Bulger Brothers Guilty Of Loyalty

William Bulger grew up in a time when values were quite different than they are today. Loyalty was highly regarded in most circles. William is guilty. He is guilty of loyalty to his brother Whitey.

Both brothers grew up in poverty in a South Boston housing project. Other than that, their paths were extremely diverse. Whitey succumbed to the pressures of the streets while William overcame them.
In today’s world, loyalty is a dying virtue and it is refreshing to watch a man risk all he has honestly worked for to protect his brother. In these trying times snitchery and turncoating to save one’s own skin has become an art.

The corporate raiders who savaged the retirement funds of the workers of Enron had no sense of loyalty toward those whom they were positioned to protect. What a difference, also, between the spilling of the Bill Clinton story and the tale of John F. Kennedy and his intern.

While everyone today is willing to fill in all the sordid details for personal gain, the other side of that story is the respectable silence, the honorable discretion of Kennedy’s lover as opposed to the story of Monica Lewinsky who just can’t keep her mouth shut.

In the new millennium, betrayal is the code word. No more are loyal workers respected by their employers. Lovers can’t wait to kiss and tell. It is expected that all men are willing to turn their brothers over to the system; family ties are meaningless.

William Bulger has committed himself to a lifetime of service for the people of Massachusetts. Has he received the financial benefits for his years of service? Of course he has. These remunerations are not excessive and are well-deserved.

He is a tough man who rose to his current position by dint of hard work and sacrifice. His heart aches for the plight and mistakes of his brother Whitey Bulger. If he could have done something to change the course of Whitey’s life, he certainly would have. He tried. But we are all powerless over the actions of other people. All we can do is the next right thing ourselves, in accordance to our own values.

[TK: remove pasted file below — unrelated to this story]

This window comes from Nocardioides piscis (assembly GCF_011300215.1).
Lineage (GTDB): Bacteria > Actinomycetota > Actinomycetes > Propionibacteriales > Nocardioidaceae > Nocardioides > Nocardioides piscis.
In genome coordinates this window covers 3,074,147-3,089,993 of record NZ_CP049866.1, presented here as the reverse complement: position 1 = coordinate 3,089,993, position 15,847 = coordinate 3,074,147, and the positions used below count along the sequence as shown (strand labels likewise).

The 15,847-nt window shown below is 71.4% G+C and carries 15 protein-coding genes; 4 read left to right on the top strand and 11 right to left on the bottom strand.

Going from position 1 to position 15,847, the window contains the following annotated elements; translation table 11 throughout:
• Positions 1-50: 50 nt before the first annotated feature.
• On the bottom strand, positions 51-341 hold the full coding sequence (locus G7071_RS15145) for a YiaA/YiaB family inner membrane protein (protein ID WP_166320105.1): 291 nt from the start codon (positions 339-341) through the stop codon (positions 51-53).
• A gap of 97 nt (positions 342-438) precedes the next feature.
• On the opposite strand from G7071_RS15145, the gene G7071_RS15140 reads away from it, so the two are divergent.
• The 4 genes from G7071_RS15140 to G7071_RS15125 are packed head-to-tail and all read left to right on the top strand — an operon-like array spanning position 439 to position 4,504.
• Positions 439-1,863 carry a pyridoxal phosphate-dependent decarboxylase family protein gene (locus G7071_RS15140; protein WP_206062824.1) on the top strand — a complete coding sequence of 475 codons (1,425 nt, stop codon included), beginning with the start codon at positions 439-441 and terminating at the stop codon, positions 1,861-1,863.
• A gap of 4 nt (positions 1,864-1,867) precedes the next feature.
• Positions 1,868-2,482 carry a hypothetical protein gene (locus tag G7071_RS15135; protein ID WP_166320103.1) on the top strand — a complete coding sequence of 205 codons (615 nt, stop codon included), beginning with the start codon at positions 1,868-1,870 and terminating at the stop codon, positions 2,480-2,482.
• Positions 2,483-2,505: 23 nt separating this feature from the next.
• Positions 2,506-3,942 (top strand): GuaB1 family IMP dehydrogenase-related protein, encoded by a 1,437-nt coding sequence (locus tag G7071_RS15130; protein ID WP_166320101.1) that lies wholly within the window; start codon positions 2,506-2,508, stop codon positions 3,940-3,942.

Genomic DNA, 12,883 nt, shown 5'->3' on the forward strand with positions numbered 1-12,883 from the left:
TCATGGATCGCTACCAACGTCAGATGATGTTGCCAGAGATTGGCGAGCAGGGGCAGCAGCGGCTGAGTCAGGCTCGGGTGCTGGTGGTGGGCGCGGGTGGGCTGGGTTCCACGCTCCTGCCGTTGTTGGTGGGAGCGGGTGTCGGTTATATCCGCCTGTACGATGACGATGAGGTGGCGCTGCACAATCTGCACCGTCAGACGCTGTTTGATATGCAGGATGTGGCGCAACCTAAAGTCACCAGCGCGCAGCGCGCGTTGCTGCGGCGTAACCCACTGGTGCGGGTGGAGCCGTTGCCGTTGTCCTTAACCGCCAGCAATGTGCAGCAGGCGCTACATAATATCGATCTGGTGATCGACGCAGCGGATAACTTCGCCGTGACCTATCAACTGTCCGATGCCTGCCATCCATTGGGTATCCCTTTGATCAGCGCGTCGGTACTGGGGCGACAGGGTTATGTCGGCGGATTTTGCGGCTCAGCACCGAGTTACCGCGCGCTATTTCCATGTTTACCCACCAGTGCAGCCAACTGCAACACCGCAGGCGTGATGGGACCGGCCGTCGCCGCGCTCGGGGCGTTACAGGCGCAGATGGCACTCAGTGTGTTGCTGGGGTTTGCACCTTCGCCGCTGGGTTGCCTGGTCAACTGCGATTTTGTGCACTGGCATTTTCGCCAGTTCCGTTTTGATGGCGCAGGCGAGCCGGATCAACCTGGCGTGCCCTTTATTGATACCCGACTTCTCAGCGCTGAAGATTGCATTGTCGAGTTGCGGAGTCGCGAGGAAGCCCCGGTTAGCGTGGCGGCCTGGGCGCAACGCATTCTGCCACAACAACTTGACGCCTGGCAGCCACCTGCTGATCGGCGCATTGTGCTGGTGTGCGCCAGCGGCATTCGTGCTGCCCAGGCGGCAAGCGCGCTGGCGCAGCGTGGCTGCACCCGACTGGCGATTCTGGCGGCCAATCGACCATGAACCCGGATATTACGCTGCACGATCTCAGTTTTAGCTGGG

Mitt Romney, one of William’s detractors, never had to struggle out of poverty. Neither did former Attorney General Thomas Reilly. Are these two men who would turn in their brothers? What does loyalty mean to a corporate raider who spent his entire life working for his own gain?

The tale of William and Whitey Bulger, two brothers from the projects of South Boston, is a modern tragedy. The sins of one brother threaten to discredit the accomplishments of the other. William was the hard-working President of the University of Massachusetts; Whitey was a mobster on the run. William Bulger’s only crime is that he loves his brother and has a sense of honor that our current society does not share.

In Massachusetts, we are fortunate to have benefitted from the public service of William Bulger in all the positions of State he has held. Let us hope he receives the respect he is due and is not witch-hunted out of his accomplishments for his brother’s misdeeds.

“I do have an honest loyalty to my brother, and I care about him, and I know that’s not welcome news, but . . .it’s my hope that I’m never helpful to anyone against him,” William Bulger testified.

Whitey Bulger is caught now, in steel and stone and chains in the world of the snitch, and yet he is still not crushed.

Two brothers, William and Whitey, both accomplished and hardened in their own individual ways. Let God stand judgement on the two; no human in today’s world can do it.

Please Note: Part of this appeared in the Boston Metro on June 10, 2003. It has been altered to meet the current times.